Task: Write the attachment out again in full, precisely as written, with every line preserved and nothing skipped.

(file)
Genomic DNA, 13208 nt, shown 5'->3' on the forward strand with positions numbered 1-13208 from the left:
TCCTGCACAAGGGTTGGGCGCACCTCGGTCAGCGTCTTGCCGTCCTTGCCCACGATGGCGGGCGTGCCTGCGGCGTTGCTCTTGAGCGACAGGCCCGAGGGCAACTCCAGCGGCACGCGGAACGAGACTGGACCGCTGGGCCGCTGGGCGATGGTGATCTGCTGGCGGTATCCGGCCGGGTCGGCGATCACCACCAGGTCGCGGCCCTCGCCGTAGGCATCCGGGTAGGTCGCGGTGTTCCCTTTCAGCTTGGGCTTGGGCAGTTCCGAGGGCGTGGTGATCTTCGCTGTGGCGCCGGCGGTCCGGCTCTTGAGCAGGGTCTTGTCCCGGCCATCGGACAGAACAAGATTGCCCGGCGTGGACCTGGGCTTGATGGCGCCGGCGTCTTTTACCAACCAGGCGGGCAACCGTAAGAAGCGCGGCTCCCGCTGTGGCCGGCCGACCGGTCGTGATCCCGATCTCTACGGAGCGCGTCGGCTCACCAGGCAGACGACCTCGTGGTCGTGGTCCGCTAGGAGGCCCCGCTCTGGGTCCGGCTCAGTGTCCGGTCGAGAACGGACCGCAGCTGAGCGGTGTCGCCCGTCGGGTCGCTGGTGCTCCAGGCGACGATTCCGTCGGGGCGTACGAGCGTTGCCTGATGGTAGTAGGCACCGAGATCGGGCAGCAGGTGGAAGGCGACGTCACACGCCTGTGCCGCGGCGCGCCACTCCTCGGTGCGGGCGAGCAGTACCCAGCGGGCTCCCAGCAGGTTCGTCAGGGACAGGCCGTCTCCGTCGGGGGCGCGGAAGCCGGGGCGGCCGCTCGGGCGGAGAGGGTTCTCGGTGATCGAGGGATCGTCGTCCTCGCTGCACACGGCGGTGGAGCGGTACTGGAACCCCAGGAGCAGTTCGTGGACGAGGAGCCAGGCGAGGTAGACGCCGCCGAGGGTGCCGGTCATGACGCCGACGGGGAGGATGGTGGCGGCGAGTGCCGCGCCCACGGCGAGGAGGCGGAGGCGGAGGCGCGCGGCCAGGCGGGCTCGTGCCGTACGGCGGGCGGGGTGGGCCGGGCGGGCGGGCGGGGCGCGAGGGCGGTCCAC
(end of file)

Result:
Genomic DNA, 13208 nt, shown 5'->3' on the forward strand with positions numbered 1-13208 from the left:
TCCTGCACAAGGGTTGGGCGCACCTCGGTCAGCGTCTTGCCGTCCTTGCCCACGATGGCGGGCGTGCCTGCGGCGTTGCTCTTGAGCGACAGGCCCGAGGGCAACTCCAGCGGCACGCGGAACGAGACTGGACCGCTGGGCCGCTGGGCGATGGTGATCTGCTGGCGGTATCCGGCCGGGTCGGCGATCACCACCAGGTCGCGGCCCTCGCCGTAGGCATCCGGGTAGGTCGCGGTGTTCCCTTTCAGCTTGGGCTTGGGCAGTTCCGAGGGCGTGGTGATCTTCGCTGTGGCGCCGGCGGTCCGGCTCTTGAGCAGGGTCTTGTCCCGGCCATCGGACAGAACAAGATTGCCCGGCGTGGACCTGGGCTTGATGGCGCCGGCGTCTTTTACCAACCAGGCGGGCAACCGTAAGAAGCGCGGCTCCCGCTGTGGCCGGCCGACCGGTCGTGATCCCGATCTCTACGGAGCGCGTCGGCTCACCAGGCAGACGACCTCGTGGTCGTGGTCCGCTAGGAGGCCCCGCTCTGGGTCCGGCTCAGTGTCCGGTCGAGAACGGACCGCAGCTGAGCGGTGTCGCCCGTCGGGTCGCTGGTGCTCCAGGCGACGATTCCGTCGGGGCGTACGAGCGTTGCCTGATGGTAGTAGGCACCGAGATCGGGCAGCAGGTGGAAGGCGACGTCACACGCCTGTGCCGCGGCGCGCCACTCCTCGGTGCGGGCGAGCAGTACCCAGCGGGCTCCCAGCAGGTTCGTCAGGGACAGGCCGTCTCCGTCGGGGGCGCGGAAGCCGGGGCGGCCGCTCGGGCGGAGAGGGTTCTCGGTGATCGAGGGATCGTCGTCCTCGCTGCACACGGCGGTGGAGCGGTACTGGAACCCCAGGAGCAGTTCGTGGACGAGGAGCCAGGCGAGGTAGACGCCGCCGAGGGTGCCGGTCATGACGCCGACGGGGAGGATGGTGGCGGCGAGTGCCGCGCCCACGGCGAGGAGGCGGAGGCGGAGGCGCGCGGCCAGGCGGGCTCGTGCCGTACGGCGGGCGGGGTGGGCCGGGCGGGCGGGCGGGGCGCGAGGGCGGTCCAC